Dean Dass & Clay Witt


Dark Light

Dean Dass and Clay Witt at Les Yeux du Mond

Dean Dass and Clay Witt at Les Yeux du Monde

Failing to Pay the Tithe

Dean Dass and Clay Witt, Failing to Pay the Tithe, 2006.
Pigments, intaglio prints, mica, gold leaf, rust, and polymer emulsion on walnut panel, 36 x 48 inches

Seven Days

Dean Dass and Clay Witt, Seven Days, 2005.
Gouache, collage, gold leaf, and pigments on paper, 16 x 27 inches

The Eighth Day

Dean Dass and Clay Witt, The Eighth Day, 2005.
Gouache, collage, gold leaf, and pigments on paper, 16 x 27 inches

The Conference of the Birds

Dean Dass and Clay Witt, The Conference of the Birds, 2006.
Intaglio, pigment, polymer emulsion, rust, and lapis lazuli gesso on walnut panel, 72 x 48 inches

Dark Light

Dean Dass and Clay Witt, Dark Light, 2006.
Collage, gouache, gold leaf, 9 x 9 1/8"

line 25 But pass me, someone,
The fragrant cup
Brimming with dark light,
So that I may rest now; for sweet
It would be to drowse amid shadows.
line 30 It is not good
to be soulless
With mortal thoughts.
— from Remembrance, Friedrich Hölderlin, 1770–1843

The angels of transfiguration speak from the heart of dark light because long ago they abandoned themselves to being dissolved in its depths: “It belongs to the holy image which we are shaping,” Hölderlin wrote to a friend on the eve of a mental, physical and emotional breakdown from which he never recovered. Deranged classicism and a beautifully warped sense of the proportions of the soul seem to have been his territory, through which a damaged and lucid calling beckoned him to release himself through art. The show takes its name from the ‘dark light’ of Remembrance, a thing Hölderlin imagines one is capable of drinking. And yet it was dark light that drank Hölderlin.

When he wrote about this holy image, he might as well have been writing about collaboration. Art, no matter its medium, is always direct collaboration. In our own lives, the agent, the instrument of memory is nothing other than the image. No matter how it’s rendered, no matter what medium it is inscribed in, whether the shades paint their moment in adjectives and figurative modes of expression, or whether such dark light glimpses itself into being in the way shade and light interact to play off gold leaf, burnished to a high shine, it threatens your reflected face as much as it gives it back to you in a world of rust, birds, and faces that might be childishly abstract were they not so wounded, scarified, and smeared.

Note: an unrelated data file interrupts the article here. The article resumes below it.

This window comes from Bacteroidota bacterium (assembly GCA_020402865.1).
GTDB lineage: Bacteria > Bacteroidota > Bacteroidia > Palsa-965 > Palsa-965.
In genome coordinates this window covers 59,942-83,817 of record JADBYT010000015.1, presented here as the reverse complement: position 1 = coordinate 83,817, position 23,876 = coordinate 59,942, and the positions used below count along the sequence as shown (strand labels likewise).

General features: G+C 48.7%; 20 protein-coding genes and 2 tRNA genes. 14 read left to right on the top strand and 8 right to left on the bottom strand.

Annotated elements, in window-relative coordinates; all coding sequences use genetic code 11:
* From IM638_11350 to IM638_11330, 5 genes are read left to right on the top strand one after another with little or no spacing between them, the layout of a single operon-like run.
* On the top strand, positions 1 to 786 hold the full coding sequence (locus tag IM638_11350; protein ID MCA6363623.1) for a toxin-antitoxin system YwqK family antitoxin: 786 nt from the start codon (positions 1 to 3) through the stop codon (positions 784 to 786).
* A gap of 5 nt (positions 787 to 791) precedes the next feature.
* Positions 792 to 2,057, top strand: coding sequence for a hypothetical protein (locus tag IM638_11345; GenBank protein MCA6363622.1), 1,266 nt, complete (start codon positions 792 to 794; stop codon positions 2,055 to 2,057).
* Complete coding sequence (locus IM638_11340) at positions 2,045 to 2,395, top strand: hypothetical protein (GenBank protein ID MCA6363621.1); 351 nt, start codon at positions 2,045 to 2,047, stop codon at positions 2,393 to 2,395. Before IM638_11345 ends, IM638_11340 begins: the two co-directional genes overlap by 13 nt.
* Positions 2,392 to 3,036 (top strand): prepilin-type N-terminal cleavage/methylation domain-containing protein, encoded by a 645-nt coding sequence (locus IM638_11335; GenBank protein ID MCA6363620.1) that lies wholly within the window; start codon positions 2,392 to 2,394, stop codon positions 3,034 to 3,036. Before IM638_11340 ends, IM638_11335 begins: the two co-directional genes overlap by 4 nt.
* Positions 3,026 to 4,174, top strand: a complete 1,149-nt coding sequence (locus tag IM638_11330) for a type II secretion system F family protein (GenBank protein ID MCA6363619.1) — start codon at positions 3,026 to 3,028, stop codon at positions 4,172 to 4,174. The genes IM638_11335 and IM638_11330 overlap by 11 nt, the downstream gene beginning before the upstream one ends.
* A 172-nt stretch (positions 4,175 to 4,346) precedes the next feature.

The pictures that this poetic image has loosed come from the intensely private workshops of each artist, thrown open (reluctantly, one senses) not just to each other, but to the public. These are the artistic processes that take my breath away—ancient but not yet anachronistic—and it is a miracle that the product of each creative act conceals the simple fact that one can sit in a room and tug on one end of the pretty chain which binds him to Hölderlin, and feel the tautness, the resonance in the images themselves.

I am no stranger to this phenomenon. Sometimes when I write, I hear Keats, not exactly coughing in my ear, but as a quiet presence in the air around me. It is an intensification of the relationship we alone of all creatures enjoy with the dead, radiating a presence fraught with pain and potential. I imagine that Dass and Witt feel the presence of Hölderlin: the mystic in me wants to argue that contagion works across time with influence and collaboration as its vessels. He is meaningful to these artists not just through some admiration or natural affinity, but as one of the ‘first among equals’ in the unending line of creative latter-day saints, completely absorbed in their worlds, even to the point of madness: Blake, Eliot, Rublëv, even Hannah Cohoon. Dass and Witt have engaged in equal parts alchemical natural philosophy and ritualized ancestor worship. T.S. Eliot put it this way: the artist “is not likely to know what is to be done unless he lives in what is not merely the present, but the present moment of the past.”

Think of dark light as the chamber in which selfhood and identity are broken down under a colluded, articulating pressure of formulation and change; or the kind of sacrifice that must necessarily initiate the shaping of the images you see here; or perhaps it is another name for irony, the personality of history itself. Packs of contagion (to filch a phrase from Deleuze) work back and forth across time, just as they work between individual artists, themselves cells of a particular osmosis that can be shared. All moments are now—isn’t it dark light that threads them together? “Eternity is in love with the productions of time,” wrote William Blake, even though “the sea takes and gives memory,” as though an offering were required of each one of us. The sacrifice is a gentle and rewarding one, begged in a single polyphony of voice and image: abandon yourself to pure presence and be a witness to this dark light.

— Sam Witt is a widely-published writer whose second book of poems Sun